Thomas John (Jack) Hodgson

Cariboo pioneer Thomas John (Jack) Hodgson died February 23, 2006.

Jack was born December 24, 1916 at 150 Mile House above what he liked to call a “beer parlour.”

The house he was born in belonged to a local doctor at the time and was later incorporated into what is today the 150 Mile Roadhouse.

At the time Jack was born Williams Lake didn’t yet exist. Jack moved to the area now known as South Lakeside with his family when he was quite young. And apparently when the Hodgsons moved into the budding town there were enough kids to start a school.

While growing up Jack was involved in the Boy Scouts and attained the highest level, King Scout. He also won a plaque in a swimming race across Williams Lake which must have been quite a feat seeing as he swam side stroke.

For many years Jack helped his father and two brothers, Wilf and Patrick (Cookie), run T.J. Hodgson and Sons Trucking, which transported mail, goods and people throughout the Chilcotin. At one time it was the longest mail route in the British Empire.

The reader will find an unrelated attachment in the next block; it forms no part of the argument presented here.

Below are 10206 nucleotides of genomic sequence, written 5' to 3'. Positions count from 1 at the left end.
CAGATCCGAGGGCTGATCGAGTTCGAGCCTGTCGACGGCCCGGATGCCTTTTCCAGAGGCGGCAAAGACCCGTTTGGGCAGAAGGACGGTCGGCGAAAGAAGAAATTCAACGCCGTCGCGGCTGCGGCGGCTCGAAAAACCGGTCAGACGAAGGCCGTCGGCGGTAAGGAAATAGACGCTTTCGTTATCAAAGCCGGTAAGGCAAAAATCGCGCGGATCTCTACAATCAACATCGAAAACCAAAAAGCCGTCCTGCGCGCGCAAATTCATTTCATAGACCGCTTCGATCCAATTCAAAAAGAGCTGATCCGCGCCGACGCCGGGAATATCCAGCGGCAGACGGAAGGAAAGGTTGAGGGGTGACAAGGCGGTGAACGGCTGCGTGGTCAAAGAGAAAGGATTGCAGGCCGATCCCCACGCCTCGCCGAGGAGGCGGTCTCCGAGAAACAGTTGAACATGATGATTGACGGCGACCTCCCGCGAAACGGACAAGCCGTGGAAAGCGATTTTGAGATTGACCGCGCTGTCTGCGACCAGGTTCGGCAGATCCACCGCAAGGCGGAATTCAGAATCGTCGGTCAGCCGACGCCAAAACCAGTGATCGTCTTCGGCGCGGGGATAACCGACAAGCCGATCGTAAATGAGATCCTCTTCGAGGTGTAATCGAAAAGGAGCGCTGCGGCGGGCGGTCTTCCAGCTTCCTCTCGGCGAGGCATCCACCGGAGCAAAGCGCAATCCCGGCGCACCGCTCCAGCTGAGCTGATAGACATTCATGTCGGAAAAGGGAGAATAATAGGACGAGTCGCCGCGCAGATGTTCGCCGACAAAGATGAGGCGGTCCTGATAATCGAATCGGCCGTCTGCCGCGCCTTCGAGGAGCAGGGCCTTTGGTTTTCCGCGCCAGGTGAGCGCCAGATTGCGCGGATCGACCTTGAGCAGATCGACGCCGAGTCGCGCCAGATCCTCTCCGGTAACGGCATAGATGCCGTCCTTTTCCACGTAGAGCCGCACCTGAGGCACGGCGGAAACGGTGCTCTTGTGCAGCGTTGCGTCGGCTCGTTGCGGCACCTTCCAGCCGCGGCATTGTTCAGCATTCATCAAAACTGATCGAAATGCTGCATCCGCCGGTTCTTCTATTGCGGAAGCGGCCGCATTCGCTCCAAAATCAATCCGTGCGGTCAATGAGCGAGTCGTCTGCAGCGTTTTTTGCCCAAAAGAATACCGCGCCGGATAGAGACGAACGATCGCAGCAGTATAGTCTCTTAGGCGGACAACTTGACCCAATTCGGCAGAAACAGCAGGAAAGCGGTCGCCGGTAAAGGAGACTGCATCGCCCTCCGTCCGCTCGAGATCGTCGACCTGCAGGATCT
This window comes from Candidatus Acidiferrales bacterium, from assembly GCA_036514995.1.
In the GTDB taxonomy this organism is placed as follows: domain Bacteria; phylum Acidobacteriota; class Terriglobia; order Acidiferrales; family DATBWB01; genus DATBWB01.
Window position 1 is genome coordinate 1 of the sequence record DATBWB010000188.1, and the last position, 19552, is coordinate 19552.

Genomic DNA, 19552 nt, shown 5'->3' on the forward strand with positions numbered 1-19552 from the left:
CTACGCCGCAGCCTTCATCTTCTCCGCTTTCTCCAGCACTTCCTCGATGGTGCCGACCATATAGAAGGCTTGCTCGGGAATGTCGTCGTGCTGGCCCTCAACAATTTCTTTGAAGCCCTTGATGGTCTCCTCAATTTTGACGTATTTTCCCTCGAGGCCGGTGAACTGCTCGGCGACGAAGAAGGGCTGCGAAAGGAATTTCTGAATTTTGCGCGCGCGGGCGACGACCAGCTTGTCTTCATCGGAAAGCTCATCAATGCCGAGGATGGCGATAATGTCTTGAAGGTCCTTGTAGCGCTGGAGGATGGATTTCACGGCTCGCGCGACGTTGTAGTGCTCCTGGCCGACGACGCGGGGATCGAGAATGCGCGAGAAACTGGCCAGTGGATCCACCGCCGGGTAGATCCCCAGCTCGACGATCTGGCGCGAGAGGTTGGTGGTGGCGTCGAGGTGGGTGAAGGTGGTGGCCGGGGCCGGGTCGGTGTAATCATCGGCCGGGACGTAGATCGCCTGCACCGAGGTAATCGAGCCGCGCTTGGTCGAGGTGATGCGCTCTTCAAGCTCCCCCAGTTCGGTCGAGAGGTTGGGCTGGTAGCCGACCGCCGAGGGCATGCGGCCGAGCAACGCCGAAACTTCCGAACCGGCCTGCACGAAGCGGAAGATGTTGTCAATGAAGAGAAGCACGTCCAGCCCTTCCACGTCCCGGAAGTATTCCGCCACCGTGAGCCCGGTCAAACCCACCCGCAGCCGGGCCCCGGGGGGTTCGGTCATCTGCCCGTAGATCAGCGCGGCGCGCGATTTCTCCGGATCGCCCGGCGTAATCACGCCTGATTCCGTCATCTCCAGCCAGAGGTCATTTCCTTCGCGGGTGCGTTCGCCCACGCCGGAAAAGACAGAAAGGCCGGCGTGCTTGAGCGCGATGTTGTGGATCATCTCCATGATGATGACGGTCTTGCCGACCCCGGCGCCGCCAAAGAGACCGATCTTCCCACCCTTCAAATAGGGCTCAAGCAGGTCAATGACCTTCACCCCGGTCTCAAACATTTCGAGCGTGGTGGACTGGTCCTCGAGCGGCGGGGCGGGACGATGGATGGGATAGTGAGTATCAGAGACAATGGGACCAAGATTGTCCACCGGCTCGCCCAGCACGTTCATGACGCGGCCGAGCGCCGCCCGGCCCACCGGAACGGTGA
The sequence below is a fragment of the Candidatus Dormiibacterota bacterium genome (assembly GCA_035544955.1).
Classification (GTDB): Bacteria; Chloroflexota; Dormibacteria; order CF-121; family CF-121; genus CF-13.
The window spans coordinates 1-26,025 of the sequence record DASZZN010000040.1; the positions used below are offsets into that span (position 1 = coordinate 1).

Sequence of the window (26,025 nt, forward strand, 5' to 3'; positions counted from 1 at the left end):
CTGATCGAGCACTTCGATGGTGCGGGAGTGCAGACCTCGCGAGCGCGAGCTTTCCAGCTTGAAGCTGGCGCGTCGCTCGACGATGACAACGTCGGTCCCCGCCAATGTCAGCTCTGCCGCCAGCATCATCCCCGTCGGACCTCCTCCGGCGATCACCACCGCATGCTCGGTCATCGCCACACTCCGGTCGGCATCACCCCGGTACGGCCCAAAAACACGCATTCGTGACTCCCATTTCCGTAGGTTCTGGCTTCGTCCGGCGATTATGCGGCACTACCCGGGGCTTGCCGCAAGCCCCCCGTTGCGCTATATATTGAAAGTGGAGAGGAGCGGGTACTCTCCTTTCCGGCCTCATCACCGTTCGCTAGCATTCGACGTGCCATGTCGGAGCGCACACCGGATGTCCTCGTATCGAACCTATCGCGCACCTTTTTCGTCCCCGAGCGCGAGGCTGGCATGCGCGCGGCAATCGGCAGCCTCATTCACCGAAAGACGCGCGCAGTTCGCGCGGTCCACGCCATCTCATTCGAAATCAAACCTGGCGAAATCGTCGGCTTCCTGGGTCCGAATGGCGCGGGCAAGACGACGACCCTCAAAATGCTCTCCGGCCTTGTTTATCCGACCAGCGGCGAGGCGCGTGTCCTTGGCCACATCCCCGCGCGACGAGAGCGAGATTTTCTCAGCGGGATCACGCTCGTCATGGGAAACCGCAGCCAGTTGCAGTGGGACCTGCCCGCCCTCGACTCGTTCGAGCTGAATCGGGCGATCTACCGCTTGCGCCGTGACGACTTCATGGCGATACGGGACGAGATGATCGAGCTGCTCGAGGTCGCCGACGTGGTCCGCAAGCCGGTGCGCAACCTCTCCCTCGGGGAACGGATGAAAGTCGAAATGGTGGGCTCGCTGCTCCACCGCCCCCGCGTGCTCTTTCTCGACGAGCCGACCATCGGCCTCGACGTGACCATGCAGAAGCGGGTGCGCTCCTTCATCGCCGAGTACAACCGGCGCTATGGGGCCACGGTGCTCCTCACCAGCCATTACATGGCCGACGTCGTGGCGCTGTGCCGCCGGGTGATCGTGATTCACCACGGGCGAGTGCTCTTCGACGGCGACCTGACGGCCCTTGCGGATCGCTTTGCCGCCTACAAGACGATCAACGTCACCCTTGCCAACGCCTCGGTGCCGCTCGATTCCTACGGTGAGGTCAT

In 1939 Jack went off to the Second World War serving in the Tank Corps. On his return in 1945 he rejoined the family business and married Pat Murphy in 1952.

In 1953 Jack and Pat moved to North Vancouver to raise their family, “Winks,” John and Sue. Jack worked as a heavy duty mechanic on construction sites, one of which was the building of the Upper Levels Highway. Eventually he moved on to the waterfront; first at Vancouver Wharves and then to Neptune Terminals, where he stayed until retirement at 62.

In addition to Pat, Winks, John, and Sue, Jack is survived by his sons-in-law Alex and Doug; John’s fiancé Yoshinko; grandchildren Natalie, Sean and John; sisters Phyllis and Betty Jean; many nieces and nephews and cousins. He was predeceased by brothers, Wilf and Cookie and sister, Marjorie.

A memorial service was held Saturday, March 4 at 2 p.m. at the Royal Canadian Legion in North Vancouver.

Jack liked nothing better than to tell stories of the old days in the Cariboo-Chilcotin and his family and friends will miss hearing them.

In lieu of flowers the family would like donations in his memory to go to the Museum of the Cariboo-Chilcotin in Williams Lake.

Williams Lake Tribune

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